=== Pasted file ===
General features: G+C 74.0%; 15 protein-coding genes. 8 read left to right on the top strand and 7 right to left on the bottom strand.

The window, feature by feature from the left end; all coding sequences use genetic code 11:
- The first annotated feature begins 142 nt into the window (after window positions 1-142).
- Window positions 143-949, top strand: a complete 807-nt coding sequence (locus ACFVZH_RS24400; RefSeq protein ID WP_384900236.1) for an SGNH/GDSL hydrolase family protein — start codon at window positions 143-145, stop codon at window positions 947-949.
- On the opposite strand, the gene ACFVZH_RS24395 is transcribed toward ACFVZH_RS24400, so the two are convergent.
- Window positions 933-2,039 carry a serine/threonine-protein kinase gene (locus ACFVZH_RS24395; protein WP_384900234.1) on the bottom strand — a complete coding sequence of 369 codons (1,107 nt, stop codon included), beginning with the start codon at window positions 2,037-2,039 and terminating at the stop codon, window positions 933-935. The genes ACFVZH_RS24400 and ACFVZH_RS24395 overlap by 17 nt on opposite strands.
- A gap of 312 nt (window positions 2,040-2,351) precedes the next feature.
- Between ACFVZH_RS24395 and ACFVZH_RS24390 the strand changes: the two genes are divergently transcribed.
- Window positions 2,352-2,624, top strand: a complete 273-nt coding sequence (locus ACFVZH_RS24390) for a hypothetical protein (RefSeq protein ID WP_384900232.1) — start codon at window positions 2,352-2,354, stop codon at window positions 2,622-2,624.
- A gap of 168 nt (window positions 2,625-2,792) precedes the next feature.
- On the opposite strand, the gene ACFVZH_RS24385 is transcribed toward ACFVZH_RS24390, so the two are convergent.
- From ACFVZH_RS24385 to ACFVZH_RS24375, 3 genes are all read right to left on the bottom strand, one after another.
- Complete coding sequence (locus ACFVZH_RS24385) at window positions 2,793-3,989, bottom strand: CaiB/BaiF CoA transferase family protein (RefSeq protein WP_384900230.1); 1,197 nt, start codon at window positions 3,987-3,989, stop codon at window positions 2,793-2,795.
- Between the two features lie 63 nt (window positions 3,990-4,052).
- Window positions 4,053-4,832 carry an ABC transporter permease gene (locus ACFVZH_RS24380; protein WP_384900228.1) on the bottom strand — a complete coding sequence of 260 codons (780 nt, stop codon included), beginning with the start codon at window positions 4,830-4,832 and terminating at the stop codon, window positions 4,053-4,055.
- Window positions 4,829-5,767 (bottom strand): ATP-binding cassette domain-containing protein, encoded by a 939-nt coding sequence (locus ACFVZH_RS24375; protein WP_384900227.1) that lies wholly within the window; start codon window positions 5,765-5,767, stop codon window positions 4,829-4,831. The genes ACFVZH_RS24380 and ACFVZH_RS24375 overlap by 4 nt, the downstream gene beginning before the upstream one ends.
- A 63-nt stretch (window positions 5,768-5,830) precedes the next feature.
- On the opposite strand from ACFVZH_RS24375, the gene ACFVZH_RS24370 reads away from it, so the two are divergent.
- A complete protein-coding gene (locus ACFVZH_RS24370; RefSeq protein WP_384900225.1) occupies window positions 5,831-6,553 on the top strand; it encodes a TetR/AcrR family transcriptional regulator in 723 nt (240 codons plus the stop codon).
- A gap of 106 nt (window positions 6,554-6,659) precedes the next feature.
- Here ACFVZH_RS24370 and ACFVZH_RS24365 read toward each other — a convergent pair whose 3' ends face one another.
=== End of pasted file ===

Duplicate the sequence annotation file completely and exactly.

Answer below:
General features: G+C 74.0%; 15 protein-coding genes. 8 read left to right on the top strand and 7 right to left on the bottom strand.

The window, feature by feature from the left end; all coding sequences use genetic code 11:
- The first annotated feature begins 142 nt into the window (after window positions 1-142).
- Window positions 143-949, top strand: a complete 807-nt coding sequence (locus ACFVZH_RS24400; RefSeq protein ID WP_384900236.1) for an SGNH/GDSL hydrolase family protein — start codon at window positions 143-145, stop codon at window positions 947-949.
- On the opposite strand, the gene ACFVZH_RS24395 is transcribed toward ACFVZH_RS24400, so the two are convergent.
- Window positions 933-2,039 carry a serine/threonine-protein kinase gene (locus ACFVZH_RS24395; protein WP_384900234.1) on the bottom strand — a complete coding sequence of 369 codons (1,107 nt, stop codon included), beginning with the start codon at window positions 2,037-2,039 and terminating at the stop codon, window positions 933-935. The genes ACFVZH_RS24400 and ACFVZH_RS24395 overlap by 17 nt on opposite strands.
- A gap of 312 nt (window positions 2,040-2,351) precedes the next feature.
- Between ACFVZH_RS24395 and ACFVZH_RS24390 the strand changes: the two genes are divergently transcribed.
- Window positions 2,352-2,624, top strand: a complete 273-nt coding sequence (locus ACFVZH_RS24390) for a hypothetical protein (RefSeq protein ID WP_384900232.1) — start codon at window positions 2,352-2,354, stop codon at window positions 2,622-2,624.
- A gap of 168 nt (window positions 2,625-2,792) precedes the next feature.
- On the opposite strand, the gene ACFVZH_RS24385 is transcribed toward ACFVZH_RS24390, so the two are convergent.
- From ACFVZH_RS24385 to ACFVZH_RS24375, 3 genes are all read right to left on the bottom strand, one after another.
- Complete coding sequence (locus ACFVZH_RS24385) at window positions 2,793-3,989, bottom strand: CaiB/BaiF CoA transferase family protein (RefSeq protein WP_384900230.1); 1,197 nt, start codon at window positions 3,987-3,989, stop codon at window positions 2,793-2,795.
- Between the two features lie 63 nt (window positions 3,990-4,052).
- Window positions 4,053-4,832 carry an ABC transporter permease gene (locus ACFVZH_RS24380; protein WP_384900228.1) on the bottom strand — a complete coding sequence of 260 codons (780 nt, stop codon included), beginning with the start codon at window positions 4,830-4,832 and terminating at the stop codon, window positions 4,053-4,055.
- Window positions 4,829-5,767 (bottom strand): ATP-binding cassette domain-containing protein, encoded by a 939-nt coding sequence (locus ACFVZH_RS24375; protein WP_384900227.1) that lies wholly within the window; start codon window positions 5,765-5,767, stop codon window positions 4,829-4,831. The genes ACFVZH_RS24380 and ACFVZH_RS24375 overlap by 4 nt, the downstream gene beginning before the upstream one ends.
- A 63-nt stretch (window positions 5,768-5,830) precedes the next feature.
- On the opposite strand from ACFVZH_RS24375, the gene ACFVZH_RS24370 reads away from it, so the two are divergent.
- A complete protein-coding gene (locus ACFVZH_RS24370; RefSeq protein WP_384900225.1) occupies window positions 5,831-6,553 on the top strand; it encodes a TetR/AcrR family transcriptional regulator in 723 nt (240 codons plus the stop codon).
- A gap of 106 nt (window positions 6,554-6,659) precedes the next feature.
- Here ACFVZH_RS24370 and ACFVZH_RS24365 read toward each other — a convergent pair whose 3' ends face one another.